Matthew Graybosch
a cynical idealist, sf author, and full-stack developer

The <details> Element and Microsoft Browsers

I was trying to use the HTML5 <details> element to hide the majority of a blog post about bullying behind a trigger warning, but it didn’t immediately occur to me that I should see if IE and Edge actually support the <details> element.

Naturally, neither of Microsoft’s shitty browsers support <details>. Instead of hiding text contained within the <details> element until the user clicks on the summary, IE and Edge show both the summary and the contents.

As somebody on Mastodon pointed out, there’s apparently a way to work around the support gap in IE and Edge. But I’m not going to implement it on my personal website.

Let me show you why.

A photograph of the snow surface at Dome C Station, Antarctica, it is representative of the majority of the continent's surface. The photo was taken from the top of a tower, 32 m above the surface. Photo by Stephen Hudson
The field where I grow the fucks I give for IE and Edge users who aren't paying me. Photo by Stephen Hudson.

Now, in fairness to the IE and Edge development teams, the lynx doesn’t support the <details> element either. Nor is showing the text contained within <details> unreasonable; these browsers are simply ignoring elements they don’t implement, and that’s how HTML has worked since the beginning.

However, I’m going to piss on IE and Edge anyway because they’ve been the source of a great many headaches at my day job. I don’t have a problem with Lynx for the following reasons:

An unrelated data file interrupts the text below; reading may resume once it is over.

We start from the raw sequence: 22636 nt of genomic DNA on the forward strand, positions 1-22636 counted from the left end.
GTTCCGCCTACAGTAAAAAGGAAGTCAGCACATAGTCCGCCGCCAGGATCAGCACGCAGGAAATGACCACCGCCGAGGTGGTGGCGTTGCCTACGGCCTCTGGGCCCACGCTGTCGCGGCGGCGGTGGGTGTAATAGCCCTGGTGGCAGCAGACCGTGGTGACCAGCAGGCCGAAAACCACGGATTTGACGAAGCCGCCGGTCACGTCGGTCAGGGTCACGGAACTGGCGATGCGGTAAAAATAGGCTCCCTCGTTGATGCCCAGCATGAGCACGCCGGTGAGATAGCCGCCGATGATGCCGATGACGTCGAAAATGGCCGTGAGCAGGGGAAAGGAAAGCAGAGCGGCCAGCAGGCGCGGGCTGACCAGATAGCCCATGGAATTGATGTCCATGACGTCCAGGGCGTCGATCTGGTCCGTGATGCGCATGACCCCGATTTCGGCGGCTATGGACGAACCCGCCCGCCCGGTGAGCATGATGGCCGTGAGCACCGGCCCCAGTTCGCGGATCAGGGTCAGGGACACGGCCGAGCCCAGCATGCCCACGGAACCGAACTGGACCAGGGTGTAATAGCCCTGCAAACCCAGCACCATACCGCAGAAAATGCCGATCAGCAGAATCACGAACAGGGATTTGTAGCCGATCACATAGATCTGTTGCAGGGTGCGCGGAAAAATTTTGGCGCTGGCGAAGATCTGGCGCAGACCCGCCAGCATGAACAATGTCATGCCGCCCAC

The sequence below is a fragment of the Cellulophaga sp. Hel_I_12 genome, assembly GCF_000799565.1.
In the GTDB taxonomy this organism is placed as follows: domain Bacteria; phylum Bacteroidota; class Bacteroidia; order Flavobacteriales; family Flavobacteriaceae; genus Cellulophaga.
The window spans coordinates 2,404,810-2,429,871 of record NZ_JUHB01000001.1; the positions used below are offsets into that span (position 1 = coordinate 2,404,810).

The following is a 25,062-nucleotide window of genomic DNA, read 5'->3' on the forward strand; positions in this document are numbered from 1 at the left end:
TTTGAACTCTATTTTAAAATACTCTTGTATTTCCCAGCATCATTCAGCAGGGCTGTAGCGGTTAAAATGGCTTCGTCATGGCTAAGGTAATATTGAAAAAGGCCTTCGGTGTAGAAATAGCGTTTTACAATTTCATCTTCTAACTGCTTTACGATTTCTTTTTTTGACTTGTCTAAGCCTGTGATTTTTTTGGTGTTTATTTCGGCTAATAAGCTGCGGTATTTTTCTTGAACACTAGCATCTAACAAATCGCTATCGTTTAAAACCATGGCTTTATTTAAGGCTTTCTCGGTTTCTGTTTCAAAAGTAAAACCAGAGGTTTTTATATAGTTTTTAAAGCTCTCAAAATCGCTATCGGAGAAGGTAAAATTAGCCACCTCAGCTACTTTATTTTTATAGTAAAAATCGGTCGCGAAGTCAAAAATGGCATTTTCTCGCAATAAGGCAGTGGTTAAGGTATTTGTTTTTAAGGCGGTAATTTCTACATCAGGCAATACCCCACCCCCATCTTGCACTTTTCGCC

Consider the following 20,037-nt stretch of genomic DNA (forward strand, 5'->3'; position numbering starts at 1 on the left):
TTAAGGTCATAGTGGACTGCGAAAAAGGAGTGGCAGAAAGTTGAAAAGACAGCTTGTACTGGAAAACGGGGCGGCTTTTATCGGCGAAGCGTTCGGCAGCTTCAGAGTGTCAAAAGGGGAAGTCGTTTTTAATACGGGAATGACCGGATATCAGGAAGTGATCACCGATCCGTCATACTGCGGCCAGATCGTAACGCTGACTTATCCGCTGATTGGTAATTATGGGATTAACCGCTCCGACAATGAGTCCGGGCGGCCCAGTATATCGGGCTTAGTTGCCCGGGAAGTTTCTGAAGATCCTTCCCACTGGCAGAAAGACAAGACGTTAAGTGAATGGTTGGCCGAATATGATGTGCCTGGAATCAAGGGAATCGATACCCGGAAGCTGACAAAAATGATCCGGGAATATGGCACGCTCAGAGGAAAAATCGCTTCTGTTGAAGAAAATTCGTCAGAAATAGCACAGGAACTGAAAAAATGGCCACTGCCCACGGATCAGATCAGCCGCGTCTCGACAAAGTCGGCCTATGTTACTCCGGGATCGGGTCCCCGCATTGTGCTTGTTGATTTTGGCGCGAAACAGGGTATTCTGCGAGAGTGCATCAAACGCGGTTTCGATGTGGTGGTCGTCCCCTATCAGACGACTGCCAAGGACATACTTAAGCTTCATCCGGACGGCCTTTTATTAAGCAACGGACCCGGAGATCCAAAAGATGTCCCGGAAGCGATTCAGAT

1. The Lynx developers are up-front about their browser’s HTML5 support.
  2. Lynx is also a small open-source project.
  3. Lynx doesn’t come pre-installed as the default browser on an OS with majority market share.

Yes, I have a double-standard for corporations vs. people. I see nothing wrong with this because corporations are not people. They are granfalloons capable of incredible harm if not regularly subjected to a swift kick up the arse.

Now, as long as nobody at my day job reads this I’ll probably be fine. Remember: if most of your intended audience uses IE or Edge, think twice about using the <details> element unless you have an effective polyfill. And remember that this post is just my opinion, and not representative of my employers. :)

Thanks for reading. If you have any questions or constructive comments, please email me. I may reply directly to you, or if I think your message might be of interest to other readers I will answer with a new blog post.